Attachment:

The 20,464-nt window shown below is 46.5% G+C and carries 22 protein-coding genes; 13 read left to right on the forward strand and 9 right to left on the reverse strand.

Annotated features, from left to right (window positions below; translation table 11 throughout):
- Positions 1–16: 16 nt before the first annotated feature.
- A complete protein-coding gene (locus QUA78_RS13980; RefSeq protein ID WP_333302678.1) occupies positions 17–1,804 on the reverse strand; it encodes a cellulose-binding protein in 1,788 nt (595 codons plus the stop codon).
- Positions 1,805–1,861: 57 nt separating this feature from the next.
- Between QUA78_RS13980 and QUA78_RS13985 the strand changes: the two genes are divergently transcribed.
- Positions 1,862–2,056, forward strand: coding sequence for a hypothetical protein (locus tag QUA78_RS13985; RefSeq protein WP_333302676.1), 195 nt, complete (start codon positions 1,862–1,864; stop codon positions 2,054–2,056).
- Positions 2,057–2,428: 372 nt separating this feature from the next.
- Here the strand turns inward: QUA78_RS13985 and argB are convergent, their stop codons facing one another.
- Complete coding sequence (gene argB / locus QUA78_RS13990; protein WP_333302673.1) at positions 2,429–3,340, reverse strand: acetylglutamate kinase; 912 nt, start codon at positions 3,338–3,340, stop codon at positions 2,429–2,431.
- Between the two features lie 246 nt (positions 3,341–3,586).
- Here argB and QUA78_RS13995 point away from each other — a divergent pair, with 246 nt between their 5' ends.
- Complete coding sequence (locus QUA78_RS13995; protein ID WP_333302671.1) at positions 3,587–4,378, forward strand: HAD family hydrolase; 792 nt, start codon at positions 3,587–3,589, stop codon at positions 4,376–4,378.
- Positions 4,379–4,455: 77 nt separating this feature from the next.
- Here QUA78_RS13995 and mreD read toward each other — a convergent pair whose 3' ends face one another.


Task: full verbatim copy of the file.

The 20,464-nt window shown below is 46.5% G+C and carries 22 protein-coding genes; 13 read left to right on the forward strand and 9 right to left on the reverse strand.

Annotated features, from left to right (window positions below; translation table 11 throughout):
- Positions 1–16: 16 nt before the first annotated feature.
- A complete protein-coding gene (locus QUA78_RS13980; RefSeq protein ID WP_333302678.1) occupies positions 17–1,804 on the reverse strand; it encodes a cellulose-binding protein in 1,788 nt (595 codons plus the stop codon).
- Positions 1,805–1,861: 57 nt separating this feature from the next.
- Between QUA78_RS13980 and QUA78_RS13985 the strand changes: the two genes are divergently transcribed.
- Positions 1,862–2,056, forward strand: coding sequence for a hypothetical protein (locus tag QUA78_RS13985; RefSeq protein WP_333302676.1), 195 nt, complete (start codon positions 1,862–1,864; stop codon positions 2,054–2,056).
- Positions 2,057–2,428: 372 nt separating this feature from the next.
- Here the strand turns inward: QUA78_RS13985 and argB are convergent, their stop codons facing one another.
- Complete coding sequence (gene argB / locus QUA78_RS13990; protein WP_333302673.1) at positions 2,429–3,340, reverse strand: acetylglutamate kinase; 912 nt, start codon at positions 3,338–3,340, stop codon at positions 2,429–2,431.
- Between the two features lie 246 nt (positions 3,341–3,586).
- Here argB and QUA78_RS13995 point away from each other — a divergent pair, with 246 nt between their 5' ends.
- Complete coding sequence (locus QUA78_RS13995; protein ID WP_333302671.1) at positions 3,587–4,378, forward strand: HAD family hydrolase; 792 nt, start codon at positions 3,587–3,589, stop codon at positions 4,376–4,378.
- Positions 4,379–4,455: 77 nt separating this feature from the next.
- Here QUA78_RS13995 and mreD read toward each other — a convergent pair whose 3' ends face one another.